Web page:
I mixed up the seed culture on Friday night. The first feeding will be Sunday evening, then it’ll be time to wait and see how long it takes to get some quality fermentation going. (I’ve seen some notes that talk about this process taking longer in the cooler, drier winter months)

Monday Night Lasagna Party

Catching up a little bit here as we time travel back to Monday night’s dinner.

Our friends Ed & Carolyn were in town with their son Patrick, so we had them over for a little dinner party. Dinner was delicious if I may say so myself, but I think the highlight of the night for both Kelley and I was getting to meet little Patrick for the first time. He’s a pretty darn cute kid!

Our Dinner Menu

Mike and Jackie also brought over a tasty polenta dish with a ranch/bacon sauce. Ed & Carolyn added a bottle of wine and we all had a great time.

We couldn’t have pulled off the dinner on time if we didn’t make the bread and assemble the lasagna on Sunday night. That left us with the perfect amount of prep and oven time for the two of us to make the croutons, salad and dessert on Monday and bake everything, including the lasagna.

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Chipotle Bean Burritos – from Cooking Light magazine

On Tuesday night, we dined at Chipotle. It was ok, but it doesn’t match the flavors of a homemade dinner. Wednesday was bowling night, so I ate a big lunch and Kelley made a grilled cheese dinner that she hasn’t blogged about yet for some reason.

That takes us to Thursday, where we went vegetarian with homemade bean burritos.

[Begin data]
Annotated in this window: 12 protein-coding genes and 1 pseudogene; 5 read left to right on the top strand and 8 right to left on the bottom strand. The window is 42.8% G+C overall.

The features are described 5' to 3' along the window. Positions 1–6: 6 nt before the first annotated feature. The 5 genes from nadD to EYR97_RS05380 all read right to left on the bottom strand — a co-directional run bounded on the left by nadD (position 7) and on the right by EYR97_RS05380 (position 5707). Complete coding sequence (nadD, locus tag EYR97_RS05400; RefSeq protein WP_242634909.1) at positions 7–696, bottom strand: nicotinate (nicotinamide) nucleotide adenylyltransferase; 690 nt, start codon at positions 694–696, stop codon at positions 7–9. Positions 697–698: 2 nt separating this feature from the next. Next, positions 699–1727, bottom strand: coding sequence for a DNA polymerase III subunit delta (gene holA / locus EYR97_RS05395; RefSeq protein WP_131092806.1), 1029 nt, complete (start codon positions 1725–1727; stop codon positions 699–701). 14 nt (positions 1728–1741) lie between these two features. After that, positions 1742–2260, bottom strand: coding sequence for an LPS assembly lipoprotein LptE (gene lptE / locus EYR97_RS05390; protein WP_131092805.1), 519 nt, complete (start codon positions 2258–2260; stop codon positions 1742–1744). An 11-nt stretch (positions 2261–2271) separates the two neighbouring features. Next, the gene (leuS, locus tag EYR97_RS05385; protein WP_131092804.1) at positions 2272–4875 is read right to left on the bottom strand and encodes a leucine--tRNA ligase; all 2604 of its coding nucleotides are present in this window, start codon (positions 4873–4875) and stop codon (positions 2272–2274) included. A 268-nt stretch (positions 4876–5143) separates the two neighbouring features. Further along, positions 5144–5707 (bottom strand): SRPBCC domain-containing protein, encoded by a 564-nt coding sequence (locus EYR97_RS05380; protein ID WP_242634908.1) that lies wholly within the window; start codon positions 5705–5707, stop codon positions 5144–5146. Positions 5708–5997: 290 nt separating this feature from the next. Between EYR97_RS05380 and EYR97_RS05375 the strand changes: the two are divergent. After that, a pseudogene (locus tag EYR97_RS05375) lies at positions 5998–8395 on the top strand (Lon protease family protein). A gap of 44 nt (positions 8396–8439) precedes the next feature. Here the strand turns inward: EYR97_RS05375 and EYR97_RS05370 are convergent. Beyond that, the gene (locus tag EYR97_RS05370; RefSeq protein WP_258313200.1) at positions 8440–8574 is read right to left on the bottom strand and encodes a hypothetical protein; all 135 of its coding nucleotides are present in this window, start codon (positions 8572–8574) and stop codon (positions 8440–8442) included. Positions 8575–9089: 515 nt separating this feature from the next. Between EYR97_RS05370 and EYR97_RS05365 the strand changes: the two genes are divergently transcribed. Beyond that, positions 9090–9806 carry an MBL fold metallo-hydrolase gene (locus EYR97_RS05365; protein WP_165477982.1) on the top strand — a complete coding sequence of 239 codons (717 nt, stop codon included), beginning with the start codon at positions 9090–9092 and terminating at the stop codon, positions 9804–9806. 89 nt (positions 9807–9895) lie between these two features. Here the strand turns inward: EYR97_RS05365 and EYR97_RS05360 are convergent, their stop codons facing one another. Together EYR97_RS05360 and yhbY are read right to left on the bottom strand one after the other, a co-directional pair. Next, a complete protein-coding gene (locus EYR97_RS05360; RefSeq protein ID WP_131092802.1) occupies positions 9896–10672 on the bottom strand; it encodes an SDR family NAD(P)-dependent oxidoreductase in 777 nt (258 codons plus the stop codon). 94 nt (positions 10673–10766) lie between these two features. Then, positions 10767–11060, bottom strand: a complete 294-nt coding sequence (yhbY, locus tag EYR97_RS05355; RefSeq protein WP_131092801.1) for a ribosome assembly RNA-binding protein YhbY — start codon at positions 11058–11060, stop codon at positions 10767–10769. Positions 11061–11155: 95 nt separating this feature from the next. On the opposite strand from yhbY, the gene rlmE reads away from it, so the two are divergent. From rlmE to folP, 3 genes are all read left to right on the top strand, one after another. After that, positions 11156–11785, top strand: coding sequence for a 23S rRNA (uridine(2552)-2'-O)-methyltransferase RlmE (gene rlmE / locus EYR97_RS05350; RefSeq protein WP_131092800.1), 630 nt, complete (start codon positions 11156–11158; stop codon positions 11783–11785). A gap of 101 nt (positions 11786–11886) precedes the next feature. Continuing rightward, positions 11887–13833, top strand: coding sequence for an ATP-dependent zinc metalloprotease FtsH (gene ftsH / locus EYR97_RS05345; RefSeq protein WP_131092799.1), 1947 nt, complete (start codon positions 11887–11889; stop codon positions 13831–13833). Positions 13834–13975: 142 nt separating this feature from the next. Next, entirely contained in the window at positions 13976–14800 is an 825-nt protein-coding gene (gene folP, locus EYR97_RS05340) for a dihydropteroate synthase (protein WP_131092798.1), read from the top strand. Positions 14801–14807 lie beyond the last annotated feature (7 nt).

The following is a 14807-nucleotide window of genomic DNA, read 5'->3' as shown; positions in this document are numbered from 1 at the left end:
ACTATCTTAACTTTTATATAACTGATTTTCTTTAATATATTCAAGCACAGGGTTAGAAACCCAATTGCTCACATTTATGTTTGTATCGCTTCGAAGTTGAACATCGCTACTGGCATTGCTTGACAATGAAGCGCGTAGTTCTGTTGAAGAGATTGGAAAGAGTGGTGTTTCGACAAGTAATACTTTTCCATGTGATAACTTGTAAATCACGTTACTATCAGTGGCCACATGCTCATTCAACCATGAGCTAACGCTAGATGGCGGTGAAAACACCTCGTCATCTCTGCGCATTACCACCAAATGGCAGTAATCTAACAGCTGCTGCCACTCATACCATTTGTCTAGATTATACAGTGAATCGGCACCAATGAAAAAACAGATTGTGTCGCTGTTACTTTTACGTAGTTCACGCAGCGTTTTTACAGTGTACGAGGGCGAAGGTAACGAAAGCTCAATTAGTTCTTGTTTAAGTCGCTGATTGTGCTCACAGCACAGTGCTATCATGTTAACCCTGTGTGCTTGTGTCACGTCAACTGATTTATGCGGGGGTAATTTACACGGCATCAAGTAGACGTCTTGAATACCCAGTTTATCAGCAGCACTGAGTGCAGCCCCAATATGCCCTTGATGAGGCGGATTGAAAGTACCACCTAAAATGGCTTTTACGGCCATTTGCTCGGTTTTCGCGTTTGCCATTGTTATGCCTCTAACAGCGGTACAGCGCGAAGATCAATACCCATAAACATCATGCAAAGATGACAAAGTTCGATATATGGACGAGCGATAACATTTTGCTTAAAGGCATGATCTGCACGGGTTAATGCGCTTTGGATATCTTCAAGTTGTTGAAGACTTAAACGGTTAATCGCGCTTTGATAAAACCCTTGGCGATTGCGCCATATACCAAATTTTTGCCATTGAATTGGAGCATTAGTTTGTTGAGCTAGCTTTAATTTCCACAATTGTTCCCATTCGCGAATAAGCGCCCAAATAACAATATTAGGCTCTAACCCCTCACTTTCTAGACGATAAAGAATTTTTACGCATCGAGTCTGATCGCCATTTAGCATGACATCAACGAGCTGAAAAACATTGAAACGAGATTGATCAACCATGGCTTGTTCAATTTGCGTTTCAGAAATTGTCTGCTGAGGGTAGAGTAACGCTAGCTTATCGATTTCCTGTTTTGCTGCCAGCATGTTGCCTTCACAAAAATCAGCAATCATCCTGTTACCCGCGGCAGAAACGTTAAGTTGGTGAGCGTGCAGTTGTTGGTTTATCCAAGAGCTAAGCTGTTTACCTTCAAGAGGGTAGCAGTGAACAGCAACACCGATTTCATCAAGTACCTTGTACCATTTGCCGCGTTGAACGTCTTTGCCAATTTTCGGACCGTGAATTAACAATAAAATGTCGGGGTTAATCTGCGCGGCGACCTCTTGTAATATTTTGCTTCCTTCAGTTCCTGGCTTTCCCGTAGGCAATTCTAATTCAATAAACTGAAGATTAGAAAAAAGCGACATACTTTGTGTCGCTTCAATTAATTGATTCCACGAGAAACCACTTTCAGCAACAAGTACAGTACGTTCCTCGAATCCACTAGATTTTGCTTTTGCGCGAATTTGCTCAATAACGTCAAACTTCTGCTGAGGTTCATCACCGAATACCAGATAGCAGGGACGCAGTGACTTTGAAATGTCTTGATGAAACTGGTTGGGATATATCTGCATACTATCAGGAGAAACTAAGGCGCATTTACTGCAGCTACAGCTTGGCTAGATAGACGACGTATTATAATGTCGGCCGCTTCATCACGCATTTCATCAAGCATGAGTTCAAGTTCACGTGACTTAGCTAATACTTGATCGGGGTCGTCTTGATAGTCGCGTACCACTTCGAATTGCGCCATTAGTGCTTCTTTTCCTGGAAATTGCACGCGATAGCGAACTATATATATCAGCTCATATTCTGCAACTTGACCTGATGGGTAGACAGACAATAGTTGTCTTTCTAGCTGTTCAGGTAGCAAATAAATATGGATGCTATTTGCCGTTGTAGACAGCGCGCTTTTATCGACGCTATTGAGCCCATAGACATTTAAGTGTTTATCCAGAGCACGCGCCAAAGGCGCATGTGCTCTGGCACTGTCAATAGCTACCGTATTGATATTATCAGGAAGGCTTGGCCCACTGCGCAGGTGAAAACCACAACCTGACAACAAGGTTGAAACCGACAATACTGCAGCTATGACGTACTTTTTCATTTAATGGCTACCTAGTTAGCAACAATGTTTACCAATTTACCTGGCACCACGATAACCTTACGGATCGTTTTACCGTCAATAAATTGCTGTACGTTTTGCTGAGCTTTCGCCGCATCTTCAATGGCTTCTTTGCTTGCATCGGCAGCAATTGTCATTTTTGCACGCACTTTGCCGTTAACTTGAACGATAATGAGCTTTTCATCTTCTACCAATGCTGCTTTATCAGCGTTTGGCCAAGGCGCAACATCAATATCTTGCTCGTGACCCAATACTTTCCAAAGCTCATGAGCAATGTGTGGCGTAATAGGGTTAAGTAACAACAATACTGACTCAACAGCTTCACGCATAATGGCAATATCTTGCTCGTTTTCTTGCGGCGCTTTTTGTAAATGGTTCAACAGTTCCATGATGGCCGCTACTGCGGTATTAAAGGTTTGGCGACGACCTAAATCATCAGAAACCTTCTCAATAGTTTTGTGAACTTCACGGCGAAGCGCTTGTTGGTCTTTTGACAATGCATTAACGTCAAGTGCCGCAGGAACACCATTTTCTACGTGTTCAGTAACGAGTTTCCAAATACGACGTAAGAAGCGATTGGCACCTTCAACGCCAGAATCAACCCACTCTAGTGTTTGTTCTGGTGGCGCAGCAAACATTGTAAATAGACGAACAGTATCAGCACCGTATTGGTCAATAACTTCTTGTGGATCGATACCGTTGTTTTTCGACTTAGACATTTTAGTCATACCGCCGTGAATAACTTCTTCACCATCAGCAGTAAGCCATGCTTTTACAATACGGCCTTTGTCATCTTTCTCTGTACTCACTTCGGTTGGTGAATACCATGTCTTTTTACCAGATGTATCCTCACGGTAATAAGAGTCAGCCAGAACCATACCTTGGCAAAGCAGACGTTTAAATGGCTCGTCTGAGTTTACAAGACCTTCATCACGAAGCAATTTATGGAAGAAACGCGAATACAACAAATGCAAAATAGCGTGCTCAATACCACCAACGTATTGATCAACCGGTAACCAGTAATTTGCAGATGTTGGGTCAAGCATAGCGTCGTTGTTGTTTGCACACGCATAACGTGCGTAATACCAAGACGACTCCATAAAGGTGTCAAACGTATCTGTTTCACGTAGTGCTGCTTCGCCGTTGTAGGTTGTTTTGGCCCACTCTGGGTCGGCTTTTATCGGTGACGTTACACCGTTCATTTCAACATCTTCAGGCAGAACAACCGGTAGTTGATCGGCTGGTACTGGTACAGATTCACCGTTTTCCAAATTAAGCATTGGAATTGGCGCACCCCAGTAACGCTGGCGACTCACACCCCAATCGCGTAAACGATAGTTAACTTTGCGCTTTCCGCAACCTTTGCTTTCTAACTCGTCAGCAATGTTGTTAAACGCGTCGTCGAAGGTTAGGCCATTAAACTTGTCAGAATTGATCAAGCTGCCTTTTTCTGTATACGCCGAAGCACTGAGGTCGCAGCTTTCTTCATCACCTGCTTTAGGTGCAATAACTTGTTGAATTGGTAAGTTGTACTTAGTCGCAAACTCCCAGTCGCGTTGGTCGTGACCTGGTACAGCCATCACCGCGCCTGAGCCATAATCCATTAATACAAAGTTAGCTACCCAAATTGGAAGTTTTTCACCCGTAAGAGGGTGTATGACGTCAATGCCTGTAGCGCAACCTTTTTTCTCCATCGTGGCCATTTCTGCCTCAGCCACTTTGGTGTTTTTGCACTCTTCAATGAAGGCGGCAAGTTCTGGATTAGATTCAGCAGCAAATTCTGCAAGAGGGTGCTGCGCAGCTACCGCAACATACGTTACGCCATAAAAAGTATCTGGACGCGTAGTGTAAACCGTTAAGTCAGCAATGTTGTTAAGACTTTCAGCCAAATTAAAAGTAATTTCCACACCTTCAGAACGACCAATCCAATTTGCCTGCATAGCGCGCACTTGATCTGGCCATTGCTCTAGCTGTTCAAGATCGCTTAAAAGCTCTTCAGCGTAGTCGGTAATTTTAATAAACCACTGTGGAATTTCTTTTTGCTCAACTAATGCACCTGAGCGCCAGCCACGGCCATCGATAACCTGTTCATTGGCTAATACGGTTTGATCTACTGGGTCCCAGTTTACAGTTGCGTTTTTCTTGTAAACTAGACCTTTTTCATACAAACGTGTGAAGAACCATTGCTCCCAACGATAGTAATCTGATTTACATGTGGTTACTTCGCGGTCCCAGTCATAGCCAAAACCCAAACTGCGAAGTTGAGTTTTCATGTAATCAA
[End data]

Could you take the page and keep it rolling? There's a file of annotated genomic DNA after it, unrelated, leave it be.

The Menu: Chipotle Bean Burritos served with Guacamole and Chips, from Cooking Light Jan/Feb 2010 – also available at

The Pictures:

The Verdict:

  • Overall, a really simple, relatively inexpensive meal that only took about a half hour to prepare
  • It’s the easiest part of this meal, and not exactly a ground-breaking recipe, but the guacamole was really good
  • The recipe called for 10-inch tortillas, which I’m pretty sure I bought, but I don’t think I really over-stuffed these, so if you want to match the pictures at myRecipes/Cooking Light, I’d suggest getting a bigger tortilla.

Packer Playoff Loss Dinner: from Cooking Light magazine

Quick weekend-closing post.

During halftime of a fairly exciting, but ultimately somewhat heartbreaking, Packer playoff loss, we whipped together a recipe from this month’s Cooking Light magazine.

The Menu (as suggested in the magazine – follow that link for a great picture)

Seared Lamb with Balsamic Sauce

Cracked Wheat–Currant Pilaf: Sauté 1½ cups quick-cooking bulgur in 2 teaspoons butter over medium-high heat for 1 minute. Add 1½ cups water and ½ teaspoon kosher salt. Bring to a boil; cook 2 minutes. Cover, remove from heat, and let stand 25 minutes. Fluff with a fork. Stir in 3 tablespoons dried currants and 2 tablespoons chopped fresh flat-leaf parsley.

Spicy Chard: Heat 1 tablespoon olive oil in a large skillet over medium-high heat. Add ½ teaspoon crushed red pepper and 2 minced garlic cloves; sauté 30 seconds. Add 8 cups chopped Swiss chard and ¼ cup chicken broth; cover and cook 8 minutes.

The Verdict

This is probably only the third or fourth time that I’ve even cooked lamb chops, but given their ease of cooking and their great flavor (even without the sauce), I won’t hesitate to make them again. I will, however, wait until they’re on sale since this is not a cheap meat.

As for the side dishes, the cracked wheat-currant pilaf had a nice flavor, but it was definitely the base in this meal. The spicy chard, on the other hand, had a really nice kick to it.